The data transfer control device of the present invention may further comprise means for detecting whether or not the current period is a self-identification period, based on status information that has been sent from a lower layer; and the packet shaping means may regard a series of packets that have been transferred in during the self-identification period as self-identification packets, and may shape the series of the self-identification packets. This helps reduce the size of the hardware by making it possible to detect whether or not a packet to be processed is a self-identification packet, in a simple manner.

Note that in the present invention, dada transfer may be performed in accordance with the IEEE 1394 standard.

Electronic equipment in accordance with the present invention comprises any one of the above described data transfer control devices; a device for performing given processing on data that has been received from another node via the data transfer control device and the bus; and a device for outputting or storing data that has been subjected to the processing. Electronic equipment in accordance with the present invention further comprises: any one of the above described data transfer control devices; a device for performing given processing on data that is to be sent to another node via the data transfer control device and the bus; and a device for fetching data to be subjected to the processing.

With the present invention, it may be possible to speed up the processing performed within the electronic equipment for outputting or storing data that has been transferred from another node, or the processing performed within the electronic equipment on data that has been fetched thereby and is to be transferred to another node. The present invention can make it possible to reduce the size of the storage means used for storing the shaped packets and also reduces the processing load on the firmware or the like that controls the data transfer, thus making it possible to produce electronic equipment that is less expensive and more compact.

BRIEF DESCRIPTION OF THE DRAWINGS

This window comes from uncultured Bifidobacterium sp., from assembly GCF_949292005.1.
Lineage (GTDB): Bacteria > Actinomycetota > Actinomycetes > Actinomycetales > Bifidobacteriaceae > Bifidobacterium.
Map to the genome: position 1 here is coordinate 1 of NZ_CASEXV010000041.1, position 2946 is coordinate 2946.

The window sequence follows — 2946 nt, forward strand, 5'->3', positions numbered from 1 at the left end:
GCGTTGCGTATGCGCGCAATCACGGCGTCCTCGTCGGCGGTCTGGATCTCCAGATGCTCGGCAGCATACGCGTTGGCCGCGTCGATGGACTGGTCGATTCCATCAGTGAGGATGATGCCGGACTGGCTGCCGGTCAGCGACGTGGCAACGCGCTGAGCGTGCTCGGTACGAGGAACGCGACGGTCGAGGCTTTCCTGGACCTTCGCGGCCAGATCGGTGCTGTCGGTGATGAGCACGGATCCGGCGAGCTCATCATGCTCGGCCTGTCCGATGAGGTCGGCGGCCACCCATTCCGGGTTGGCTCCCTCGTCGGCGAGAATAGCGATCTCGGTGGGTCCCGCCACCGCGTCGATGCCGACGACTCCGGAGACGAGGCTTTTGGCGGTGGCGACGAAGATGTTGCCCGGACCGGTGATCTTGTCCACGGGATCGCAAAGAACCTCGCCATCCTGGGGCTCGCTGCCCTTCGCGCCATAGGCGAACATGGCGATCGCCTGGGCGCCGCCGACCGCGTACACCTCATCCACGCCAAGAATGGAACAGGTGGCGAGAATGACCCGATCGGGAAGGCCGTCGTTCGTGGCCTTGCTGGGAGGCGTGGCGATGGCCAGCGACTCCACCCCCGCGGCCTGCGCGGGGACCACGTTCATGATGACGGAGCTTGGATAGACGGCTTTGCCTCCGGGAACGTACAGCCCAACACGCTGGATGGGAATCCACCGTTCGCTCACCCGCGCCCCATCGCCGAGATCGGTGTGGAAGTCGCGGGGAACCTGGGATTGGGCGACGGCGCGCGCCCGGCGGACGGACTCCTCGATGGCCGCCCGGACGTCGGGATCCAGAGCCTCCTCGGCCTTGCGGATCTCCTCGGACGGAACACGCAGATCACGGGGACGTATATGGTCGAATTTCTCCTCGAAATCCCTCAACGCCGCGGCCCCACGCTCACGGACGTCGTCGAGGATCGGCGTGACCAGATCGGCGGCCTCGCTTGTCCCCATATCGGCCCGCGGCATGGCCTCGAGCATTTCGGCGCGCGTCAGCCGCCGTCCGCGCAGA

FIGS. 1A, 1B, and 1C are illustrative of the concepts of asynchronous transfer and isochronous transfer.

FIGS. 2A and 2B are illustrative of the concept of tree identification.

FIG. 3 is illustrative of the concept of self identification.

FIGS. 4A, 4B, 4C, and 4D show the formats of physical-layer packets such as a self-ID packet.

FIG. 5 is illustrative of the IEEE 1394 protocol configuration.

FIG. 6 shows a structural example of the data transfer control device of an embodiment of the present invention.

FIG. 7 is illustrative of the separation between the header (control information) area and the data area.

FIG. 8 shows the structure of a comparative example for this embodiment.

FIG. 9 is illustrative of the method of data transfer used by the configuration of FIG. 8.

FIG. 10 is illustrative of another method of data transfer.

FIG. 11 is illustrative of the method of data transfer used by this embodiment of the invention.

FIG. 12 is illustrative of the self-ID period.

FIGS. 13A and 13B are illustrative of packet shaping in accordance with a comparative example and this embodiment of the invention, respectively.

FIGS. 14A and 14B are illustrative of a method of erasing a parity portion of a self-ID packet.

FIG. 15A is illustrative of a method of appending a data pointer to a header and FIG. 15B is illustrative of a method of appending BR, which indicates whether or not a packet was sent during the self-ID period, to a trailer.

FIG. 16 is illustrative of a method of providing an area dedicated to self-ID packets, within the data area.

FIG. 17 shows a structural example of the link core (packet shaping circuit) and DMAC (for RF).

FIG. 18 is a timing waveform chart illustrating a detailed example of the processing of packet shaping during the self-ID period.

FIGS. 19A, 19B, and 19C are illustrative of the control bus CTL, data bus D, and status information (status bits).

FIGS. 20A and 20B show PHY packet formats.

FIG. 21 illustrates tags.

FIG. 22 is a timing waveform chart illustrating a detailed example of the processing of packet shaping outside of the self-ID period.

FIGS. 23A, 23B, and 23C show examples of the internal block diagrams of various items of electronic equipment.

FIGS. 24A, 24B, and 24C show external views of various items of electronic equipment.

BEST MODE FOR CARRYING OUT THE INVENTION

Preferred embodiments of the present invention are described below with reference to the accompanying drawings.

1. IEEE 1394

The description first relates to an outline of IEEE 1394.

1.1 Data Transfer Speed and Connection Topology

The IEEE 1394 standard (IEEE 1394-1995, P1394.a) enables high-speed data transfer at 100 to 400 Mbps (P1394.b concerns 800 to 3,200 Mbps). It also permits the connection of nodes of different transfer speeds to the same bus.

The nodes are connected in a tree configuration in which a maximum of 63 nodes can be connected to one bus. Note that the use of bus bridges enables the connection of approximately 64,000 nodes.